Friedman then tries to make a link between the Borgias, cuckoo clocks, and the Arab world which really doesn't work (must not be a Swiss clock). By his reasoning, the constant turmoil and ferment in the Arab world should be producing some great art, and the US should be turning out cuckoo (whippoorwill?) clocks.
Friedman adds, before winding up:
I wonder if he really is this blinkered. I'm sure Islam is taught in most American public (and private) universities. I hope it continues to be taught, as part of a course in comparative religions, or as philosophy, literature, whatever. But it shouldn't be compulsory, and neither should any other religion.
But what really gets my goat about the North Carolina business is not that they are asking students to study Islam, or even requiring students to read Approaching the Qu'ran. It's the timing that makes me angry, and the implications of that timing. UNC is engaging in a preening, posturing, posing little act of New Age self-righteousness. By assigning this book they are in effect saying, "See how enlightened and holy we are. People espousing this faith have attacked our country in its name, and our response is not to lash out but to reach out, to try to understand them and why they felt the need to attack us. We are better than the unwashed mass of our countrymen. We have haloes. Our feet do not touch the ground."
If this were not the case, if instead the idea were the laudable one of examining the historical antecedents of Bin Laden and his cause, why not assign David Fromkin's A Peace to End All Peace or Bernard Lewis's What Went Wrong? or any number of other books?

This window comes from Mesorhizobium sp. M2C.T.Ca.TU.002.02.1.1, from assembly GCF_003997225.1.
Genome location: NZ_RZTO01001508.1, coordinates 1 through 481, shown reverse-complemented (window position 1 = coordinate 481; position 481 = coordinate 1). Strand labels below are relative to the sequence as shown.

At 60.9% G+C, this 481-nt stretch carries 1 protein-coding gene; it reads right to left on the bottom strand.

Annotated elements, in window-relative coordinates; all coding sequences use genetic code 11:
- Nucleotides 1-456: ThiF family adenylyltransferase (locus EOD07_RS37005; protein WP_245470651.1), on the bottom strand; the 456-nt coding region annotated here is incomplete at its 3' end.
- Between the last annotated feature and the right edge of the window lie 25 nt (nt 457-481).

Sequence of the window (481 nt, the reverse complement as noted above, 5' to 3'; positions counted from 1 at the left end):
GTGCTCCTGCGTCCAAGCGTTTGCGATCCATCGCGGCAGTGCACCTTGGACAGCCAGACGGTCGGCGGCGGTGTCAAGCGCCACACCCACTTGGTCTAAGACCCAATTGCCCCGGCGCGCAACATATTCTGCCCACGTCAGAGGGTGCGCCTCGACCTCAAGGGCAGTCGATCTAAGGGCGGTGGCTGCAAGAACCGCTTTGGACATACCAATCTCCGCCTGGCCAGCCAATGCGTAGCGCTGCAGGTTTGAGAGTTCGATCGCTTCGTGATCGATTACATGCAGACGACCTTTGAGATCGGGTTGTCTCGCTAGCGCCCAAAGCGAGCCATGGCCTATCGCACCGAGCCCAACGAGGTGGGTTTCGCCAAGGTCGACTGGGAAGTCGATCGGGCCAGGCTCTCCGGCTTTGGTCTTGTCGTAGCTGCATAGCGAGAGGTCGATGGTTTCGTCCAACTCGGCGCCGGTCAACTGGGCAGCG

It's this tang of smug self-satisfaction which turns the UNC assignment from a genuine search for enlightenment into an exercise in cultural self-flagellation.
Tuesday, August 27, 2002
UNC, Eat Your Heart Out
Well isn't this special. This past semester the University of Oregon offered a class in International Studies, entitled In the Wake of September 11th: Issues and Concerns.
Let's take a look at the course outline, shall we?
Week I: Introductory Class
Week II: A Primer on States, Politics and Economics of the Middle East
Week III: Islamic Attitudes toward Reform and Secularism: A Historical Perspective
Week IV: Globalization and Islamic Societies' Grievances with the Western Order Today
(The truth begins to rear its ugly noggin.)
Week V: Afghanistan, the Taliban and International Assistance, and Domestic Challenges in Pakistan & Links to Afghanistan and the Wider Muslim World
Week VI: Other States in the Mix: Indonesia, Iran, Iraq, Malaysia, Yemen, and others
Week VII: International Law and Self-defense: Analyzing the Use of force in Afghanistan and other US options
Week VIII: The Media's Coverage of September 11th and Subsequent Events
Week IX: Effects of September 11th Events on US Foreign Policy
Week X: Effects of September 11th Events on Internal US issues
There are readings from the following authors: Edward Said, Howard Zinn, Noam Chomsky, Ron Paul, Bill Moyers, and---to be fair---Bernard Lewis and David Fromkin, and a whole bunch of people I've never heard of.
(The media section is particularly interesting, since here the instructor---presumably---has provided gloss for some of the listed titles. "This is a rich source of information on media concentration and its implications for democracy." "This article briefly reviews the clash between the rise of world fundamentalisms and economic globalization, discussing how both trends undermine the possibilities for deepening world democracy.")
Conspicuous by its absence---or, at least, its proportionate absence---is the American view of things. That is, the view as the US government (if you can imagine such an continuous entity in a country where the administration changes every eight years at most) might see it. How did we get from there (the past) to here (September 11)? Most of the authors listed have their ideological axes to grind. If you believe that the US government has set out to deliberately consolidate its economic hegemony, or that it is run by oil companies for oil companies, or that it is simply a force for evil in the world, then you will find intellectual fellowship somewhere here.